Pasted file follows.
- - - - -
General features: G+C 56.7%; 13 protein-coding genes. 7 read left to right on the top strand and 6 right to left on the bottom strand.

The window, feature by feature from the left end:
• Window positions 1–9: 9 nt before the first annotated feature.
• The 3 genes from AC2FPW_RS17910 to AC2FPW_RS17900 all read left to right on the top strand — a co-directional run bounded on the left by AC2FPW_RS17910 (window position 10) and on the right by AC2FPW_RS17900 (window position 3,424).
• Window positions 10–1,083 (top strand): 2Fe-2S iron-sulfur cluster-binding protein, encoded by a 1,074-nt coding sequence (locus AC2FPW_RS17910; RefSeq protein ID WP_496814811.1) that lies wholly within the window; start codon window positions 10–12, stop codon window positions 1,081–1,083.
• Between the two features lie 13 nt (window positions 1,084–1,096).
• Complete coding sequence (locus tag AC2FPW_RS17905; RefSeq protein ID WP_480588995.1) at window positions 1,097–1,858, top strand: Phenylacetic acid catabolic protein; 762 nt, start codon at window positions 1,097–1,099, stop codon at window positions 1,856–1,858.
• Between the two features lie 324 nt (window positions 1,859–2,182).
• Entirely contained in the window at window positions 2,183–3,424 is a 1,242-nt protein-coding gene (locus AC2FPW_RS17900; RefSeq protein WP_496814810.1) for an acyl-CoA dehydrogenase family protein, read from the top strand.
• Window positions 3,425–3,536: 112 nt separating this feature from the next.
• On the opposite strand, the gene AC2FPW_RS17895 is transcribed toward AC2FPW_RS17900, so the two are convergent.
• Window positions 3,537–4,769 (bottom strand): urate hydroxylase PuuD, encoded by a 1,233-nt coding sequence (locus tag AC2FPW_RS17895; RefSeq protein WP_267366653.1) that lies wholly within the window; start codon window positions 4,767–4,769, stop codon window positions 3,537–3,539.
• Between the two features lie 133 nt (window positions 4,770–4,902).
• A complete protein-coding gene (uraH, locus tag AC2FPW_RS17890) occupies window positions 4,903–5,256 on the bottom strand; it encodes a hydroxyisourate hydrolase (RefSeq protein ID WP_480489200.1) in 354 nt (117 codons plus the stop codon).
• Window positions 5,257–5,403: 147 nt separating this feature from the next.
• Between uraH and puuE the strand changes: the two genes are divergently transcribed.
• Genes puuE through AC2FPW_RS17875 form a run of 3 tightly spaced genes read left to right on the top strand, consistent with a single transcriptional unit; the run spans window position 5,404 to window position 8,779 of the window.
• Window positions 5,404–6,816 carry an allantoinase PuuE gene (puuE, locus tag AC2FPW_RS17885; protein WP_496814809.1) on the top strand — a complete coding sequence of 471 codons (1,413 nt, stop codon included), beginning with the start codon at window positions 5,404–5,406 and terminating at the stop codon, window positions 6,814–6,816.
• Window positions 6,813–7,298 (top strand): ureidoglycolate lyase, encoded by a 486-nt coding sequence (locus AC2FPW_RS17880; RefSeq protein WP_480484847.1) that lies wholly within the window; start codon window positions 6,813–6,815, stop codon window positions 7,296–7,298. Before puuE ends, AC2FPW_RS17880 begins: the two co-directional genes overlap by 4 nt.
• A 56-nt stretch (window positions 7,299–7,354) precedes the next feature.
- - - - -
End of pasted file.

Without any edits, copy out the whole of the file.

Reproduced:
General features: G+C 56.7%; 13 protein-coding genes. 7 read left to right on the top strand and 6 right to left on the bottom strand.

The window, feature by feature from the left end:
• Window positions 1–9: 9 nt before the first annotated feature.
• The 3 genes from AC2FPW_RS17910 to AC2FPW_RS17900 all read left to right on the top strand — a co-directional run bounded on the left by AC2FPW_RS17910 (window position 10) and on the right by AC2FPW_RS17900 (window position 3,424).
• Window positions 10–1,083 (top strand): 2Fe-2S iron-sulfur cluster-binding protein, encoded by a 1,074-nt coding sequence (locus AC2FPW_RS17910; RefSeq protein ID WP_496814811.1) that lies wholly within the window; start codon window positions 10–12, stop codon window positions 1,081–1,083.
• Between the two features lie 13 nt (window positions 1,084–1,096).
• Complete coding sequence (locus tag AC2FPW_RS17905; RefSeq protein ID WP_480588995.1) at window positions 1,097–1,858, top strand: Phenylacetic acid catabolic protein; 762 nt, start codon at window positions 1,097–1,099, stop codon at window positions 1,856–1,858.
• Between the two features lie 324 nt (window positions 1,859–2,182).
• Entirely contained in the window at window positions 2,183–3,424 is a 1,242-nt protein-coding gene (locus AC2FPW_RS17900; RefSeq protein WP_496814810.1) for an acyl-CoA dehydrogenase family protein, read from the top strand.
• Window positions 3,425–3,536: 112 nt separating this feature from the next.
• On the opposite strand, the gene AC2FPW_RS17895 is transcribed toward AC2FPW_RS17900, so the two are convergent.
• Window positions 3,537–4,769 (bottom strand): urate hydroxylase PuuD, encoded by a 1,233-nt coding sequence (locus tag AC2FPW_RS17895; RefSeq protein WP_267366653.1) that lies wholly within the window; start codon window positions 4,767–4,769, stop codon window positions 3,537–3,539.
• Between the two features lie 133 nt (window positions 4,770–4,902).
• A complete protein-coding gene (uraH, locus tag AC2FPW_RS17890) occupies window positions 4,903–5,256 on the bottom strand; it encodes a hydroxyisourate hydrolase (RefSeq protein ID WP_480489200.1) in 354 nt (117 codons plus the stop codon).
• Window positions 5,257–5,403: 147 nt separating this feature from the next.
• Between uraH and puuE the strand changes: the two genes are divergently transcribed.
• Genes puuE through AC2FPW_RS17875 form a run of 3 tightly spaced genes read left to right on the top strand, consistent with a single transcriptional unit; the run spans window position 5,404 to window position 8,779 of the window.
• Window positions 5,404–6,816 carry an allantoinase PuuE gene (puuE, locus tag AC2FPW_RS17885; protein WP_496814809.1) on the top strand — a complete coding sequence of 471 codons (1,413 nt, stop codon included), beginning with the start codon at window positions 5,404–5,406 and terminating at the stop codon, window positions 6,814–6,816.
• Window positions 6,813–7,298 (top strand): ureidoglycolate lyase, encoded by a 486-nt coding sequence (locus AC2FPW_RS17880; RefSeq protein WP_480484847.1) that lies wholly within the window; start codon window positions 6,813–6,815, stop codon window positions 7,296–7,298. Before puuE ends, AC2FPW_RS17880 begins: the two co-directional genes overlap by 4 nt.
• A 56-nt stretch (window positions 7,299–7,354) precedes the next feature.